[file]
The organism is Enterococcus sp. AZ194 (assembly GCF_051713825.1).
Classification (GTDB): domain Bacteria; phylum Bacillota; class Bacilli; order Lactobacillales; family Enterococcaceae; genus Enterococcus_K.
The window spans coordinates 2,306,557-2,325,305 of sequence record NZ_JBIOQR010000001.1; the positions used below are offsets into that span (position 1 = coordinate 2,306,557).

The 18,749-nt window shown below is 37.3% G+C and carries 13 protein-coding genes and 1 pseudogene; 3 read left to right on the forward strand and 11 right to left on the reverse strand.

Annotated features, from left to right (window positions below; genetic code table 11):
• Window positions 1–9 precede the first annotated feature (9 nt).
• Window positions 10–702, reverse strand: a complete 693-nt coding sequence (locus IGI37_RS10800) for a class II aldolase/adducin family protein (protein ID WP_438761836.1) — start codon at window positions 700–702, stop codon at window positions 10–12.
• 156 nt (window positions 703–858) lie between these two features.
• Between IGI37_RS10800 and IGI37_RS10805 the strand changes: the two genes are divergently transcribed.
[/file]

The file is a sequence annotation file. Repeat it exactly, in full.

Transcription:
The organism is Enterococcus sp. AZ194 (assembly GCF_051713825.1).
Classification (GTDB): domain Bacteria; phylum Bacillota; class Bacilli; order Lactobacillales; family Enterococcaceae; genus Enterococcus_K.
The window spans coordinates 2,306,557-2,325,305 of sequence record NZ_JBIOQR010000001.1; the positions used below are offsets into that span (position 1 = coordinate 2,306,557).

The 18,749-nt window shown below is 37.3% G+C and carries 13 protein-coding genes and 1 pseudogene; 3 read left to right on the forward strand and 11 right to left on the reverse strand.

Annotated features, from left to right (window positions below; genetic code table 11):
• Window positions 1–9 precede the first annotated feature (9 nt).
• Window positions 10–702, reverse strand: a complete 693-nt coding sequence (locus IGI37_RS10800) for a class II aldolase/adducin family protein (protein ID WP_438761836.1) — start codon at window positions 700–702, stop codon at window positions 10–12.
• 156 nt (window positions 703–858) lie between these two features.
• Between IGI37_RS10800 and IGI37_RS10805 the strand changes: the two genes are divergently transcribed.